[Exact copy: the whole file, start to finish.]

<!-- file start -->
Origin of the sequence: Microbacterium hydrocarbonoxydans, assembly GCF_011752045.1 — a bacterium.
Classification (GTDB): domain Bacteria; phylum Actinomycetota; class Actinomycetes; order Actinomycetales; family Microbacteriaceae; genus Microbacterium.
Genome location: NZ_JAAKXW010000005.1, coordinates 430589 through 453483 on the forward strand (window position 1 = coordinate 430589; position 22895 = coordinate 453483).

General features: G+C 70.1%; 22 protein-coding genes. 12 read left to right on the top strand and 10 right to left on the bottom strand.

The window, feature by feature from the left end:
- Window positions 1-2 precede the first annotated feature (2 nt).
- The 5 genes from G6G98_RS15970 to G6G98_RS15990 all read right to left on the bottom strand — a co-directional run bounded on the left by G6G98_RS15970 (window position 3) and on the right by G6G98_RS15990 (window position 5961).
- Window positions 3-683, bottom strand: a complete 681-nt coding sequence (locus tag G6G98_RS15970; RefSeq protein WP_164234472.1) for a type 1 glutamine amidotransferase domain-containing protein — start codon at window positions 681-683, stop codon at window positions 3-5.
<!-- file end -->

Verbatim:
Origin of the sequence: Microbacterium hydrocarbonoxydans, assembly GCF_011752045.1 — a bacterium.
Classification (GTDB): domain Bacteria; phylum Actinomycetota; class Actinomycetes; order Actinomycetales; family Microbacteriaceae; genus Microbacterium.
Genome location: NZ_JAAKXW010000005.1, coordinates 430589 through 453483 on the forward strand (window position 1 = coordinate 430589; position 22895 = coordinate 453483).

General features: G+C 70.1%; 22 protein-coding genes. 12 read left to right on the top strand and 10 right to left on the bottom strand.

The window, feature by feature from the left end:
- Window positions 1-2 precede the first annotated feature (2 nt).
- The 5 genes from G6G98_RS15970 to G6G98_RS15990 all read right to left on the bottom strand — a co-directional run bounded on the left by G6G98_RS15970 (window position 3) and on the right by G6G98_RS15990 (window position 5961).
- Window positions 3-683, bottom strand: a complete 681-nt coding sequence (locus tag G6G98_RS15970; RefSeq protein WP_164234472.1) for a type 1 glutamine amidotransferase domain-containing protein — start codon at window positions 681-683, stop codon at window positions 3-5.